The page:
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The Utah Transit Authority received two bits of good news Wednesday — the Comic Con's FanX convention last weekend helped it set a new three-day ridership record, and its somewhat worrisome credit rating has been upgraded.

"In three days — Thursday, Friday, Saturday — we had a quarter million trips on TRAX and FrontRunner. That's a record," UTA General Manager Michael Allegra told the UTA board.

FanX operated those three days, which organizers said was attended by more than 100,000 people and set a record for a convention in the state. It allowed attendees to dress in science fiction and fantasy costumes, meet celebrities and roam a convention floor full of geek-centric shops and attractions.

Also boosting ridership, the Salt Lake Marathon and the University of Utah spring football game occurred Saturday, and the Mormon Tabernacle Choir offered sold-out Easter weekend concerts of Handel's "Messiah."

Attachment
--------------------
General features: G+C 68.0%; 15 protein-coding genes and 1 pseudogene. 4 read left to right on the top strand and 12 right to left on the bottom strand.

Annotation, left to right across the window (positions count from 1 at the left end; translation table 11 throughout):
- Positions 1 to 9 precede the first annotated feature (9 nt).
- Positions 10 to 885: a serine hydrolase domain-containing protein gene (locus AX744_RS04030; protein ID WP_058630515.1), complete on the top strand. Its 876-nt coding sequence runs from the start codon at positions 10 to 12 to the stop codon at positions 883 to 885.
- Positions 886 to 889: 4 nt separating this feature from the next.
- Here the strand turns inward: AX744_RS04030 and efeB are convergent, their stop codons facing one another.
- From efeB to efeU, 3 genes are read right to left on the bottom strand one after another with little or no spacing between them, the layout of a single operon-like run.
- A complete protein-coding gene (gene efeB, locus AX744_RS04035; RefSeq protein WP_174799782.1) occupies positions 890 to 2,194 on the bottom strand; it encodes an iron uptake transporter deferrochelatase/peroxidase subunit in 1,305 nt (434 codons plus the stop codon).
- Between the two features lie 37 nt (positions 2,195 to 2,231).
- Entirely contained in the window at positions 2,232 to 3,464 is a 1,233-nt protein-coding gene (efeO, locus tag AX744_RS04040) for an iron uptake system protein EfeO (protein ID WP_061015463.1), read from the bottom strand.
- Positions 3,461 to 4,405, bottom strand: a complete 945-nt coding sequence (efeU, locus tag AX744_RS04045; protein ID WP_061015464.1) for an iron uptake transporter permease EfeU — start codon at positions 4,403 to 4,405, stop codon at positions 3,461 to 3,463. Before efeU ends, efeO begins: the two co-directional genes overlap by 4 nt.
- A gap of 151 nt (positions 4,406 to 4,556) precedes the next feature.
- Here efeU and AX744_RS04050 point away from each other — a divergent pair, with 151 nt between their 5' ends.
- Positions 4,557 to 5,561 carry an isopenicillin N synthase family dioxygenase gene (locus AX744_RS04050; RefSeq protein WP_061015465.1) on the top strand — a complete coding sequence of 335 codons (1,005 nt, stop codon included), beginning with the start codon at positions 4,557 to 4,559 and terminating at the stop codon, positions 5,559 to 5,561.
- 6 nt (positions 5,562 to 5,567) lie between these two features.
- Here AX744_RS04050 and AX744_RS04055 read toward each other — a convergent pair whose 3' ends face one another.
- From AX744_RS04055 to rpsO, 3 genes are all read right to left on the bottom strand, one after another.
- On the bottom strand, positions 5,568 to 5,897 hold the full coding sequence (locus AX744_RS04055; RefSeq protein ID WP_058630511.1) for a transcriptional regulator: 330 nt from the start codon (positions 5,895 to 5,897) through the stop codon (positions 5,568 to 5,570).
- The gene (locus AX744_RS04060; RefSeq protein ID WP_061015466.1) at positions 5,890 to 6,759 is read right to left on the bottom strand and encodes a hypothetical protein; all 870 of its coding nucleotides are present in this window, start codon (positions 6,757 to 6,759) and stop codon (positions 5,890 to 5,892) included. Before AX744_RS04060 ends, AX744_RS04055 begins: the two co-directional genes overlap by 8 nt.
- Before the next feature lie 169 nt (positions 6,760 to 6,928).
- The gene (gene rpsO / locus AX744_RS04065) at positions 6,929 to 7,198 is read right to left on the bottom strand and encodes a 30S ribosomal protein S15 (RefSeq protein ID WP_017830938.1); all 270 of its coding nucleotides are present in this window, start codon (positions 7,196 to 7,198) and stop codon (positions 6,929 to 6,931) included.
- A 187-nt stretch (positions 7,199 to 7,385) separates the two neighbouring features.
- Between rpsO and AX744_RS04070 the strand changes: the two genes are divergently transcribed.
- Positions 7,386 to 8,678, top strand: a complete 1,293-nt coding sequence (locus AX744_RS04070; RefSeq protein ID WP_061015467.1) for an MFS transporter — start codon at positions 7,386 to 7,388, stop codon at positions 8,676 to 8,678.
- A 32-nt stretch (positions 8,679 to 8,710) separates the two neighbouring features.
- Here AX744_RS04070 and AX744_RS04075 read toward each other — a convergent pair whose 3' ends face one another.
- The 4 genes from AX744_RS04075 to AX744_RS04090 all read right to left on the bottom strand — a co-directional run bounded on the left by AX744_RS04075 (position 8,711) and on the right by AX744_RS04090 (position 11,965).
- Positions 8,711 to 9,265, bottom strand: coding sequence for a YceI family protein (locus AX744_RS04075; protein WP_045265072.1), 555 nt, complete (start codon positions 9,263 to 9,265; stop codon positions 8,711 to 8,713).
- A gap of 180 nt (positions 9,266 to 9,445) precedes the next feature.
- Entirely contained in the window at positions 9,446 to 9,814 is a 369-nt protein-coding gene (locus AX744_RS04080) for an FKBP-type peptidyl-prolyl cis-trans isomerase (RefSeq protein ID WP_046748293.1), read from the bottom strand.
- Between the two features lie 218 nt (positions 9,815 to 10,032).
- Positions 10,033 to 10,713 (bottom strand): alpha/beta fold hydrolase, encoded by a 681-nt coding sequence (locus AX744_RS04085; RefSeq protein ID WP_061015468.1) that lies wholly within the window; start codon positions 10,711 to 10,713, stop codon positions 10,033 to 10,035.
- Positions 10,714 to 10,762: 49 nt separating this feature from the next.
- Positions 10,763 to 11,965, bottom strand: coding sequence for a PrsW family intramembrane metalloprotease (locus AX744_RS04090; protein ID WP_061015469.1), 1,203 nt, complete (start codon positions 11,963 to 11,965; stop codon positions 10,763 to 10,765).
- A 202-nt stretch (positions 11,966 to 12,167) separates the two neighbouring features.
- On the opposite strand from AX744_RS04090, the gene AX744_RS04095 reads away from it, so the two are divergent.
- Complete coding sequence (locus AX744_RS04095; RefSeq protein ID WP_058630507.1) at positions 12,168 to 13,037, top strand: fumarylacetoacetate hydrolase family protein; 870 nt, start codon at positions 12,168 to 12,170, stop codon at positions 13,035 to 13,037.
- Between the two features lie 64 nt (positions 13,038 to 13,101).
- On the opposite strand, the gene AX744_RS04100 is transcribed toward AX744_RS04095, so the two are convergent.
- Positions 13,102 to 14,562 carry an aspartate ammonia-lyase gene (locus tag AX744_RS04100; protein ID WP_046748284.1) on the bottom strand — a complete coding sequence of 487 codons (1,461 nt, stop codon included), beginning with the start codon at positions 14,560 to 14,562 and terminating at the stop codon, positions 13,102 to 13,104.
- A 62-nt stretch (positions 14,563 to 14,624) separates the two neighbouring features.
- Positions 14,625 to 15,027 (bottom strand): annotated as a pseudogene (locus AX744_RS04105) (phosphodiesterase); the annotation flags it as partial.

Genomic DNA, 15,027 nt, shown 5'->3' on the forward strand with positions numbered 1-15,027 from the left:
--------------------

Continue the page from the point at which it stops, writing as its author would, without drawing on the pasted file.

"Our operations people were working literally around the clock" to handle extra demand and expand schedules, Allegra said.

More good news came as Standard & Poor's — one of three major bond-rating companies — upgraded UTA's rating for its short-term bonds from a "A- Stable" to an "A Stable." That came as the UTA plans to refinance $142.4 million in short-term debt on Thursday.

UTA officials said the upgrade resulted from UTA revenue growth and because it is reducing its overall debt, which is expected to decrease by $610,000 on Thursday.

Bob Biles, UTA chief financial officer, said the new bonds will have a true interest cost to UTA of 1.27 percent. He said refinancing plus the better bond rating will save UTA about $3.8 million over the next three years.

Biles said 57 percent of UTA's current total bonds are long-term and rated AAA, and 43 percent are short-term bonds that are A rated.

UTA bond ratings had dropped in recent years, such as when Fitch Ratings downgraded them in 2011 from a AA- to an A+ (Fitch has reaffirmed that rating for the new bonds).

Fitch said then that UTA's "debt profile is somewhat weak" because of relatively heavy debt where "rising debt service has been shrinking revenues available for operations" and could hurt operations unless sales taxes picked up significantly. That came as UTA was finishing several new rail lines.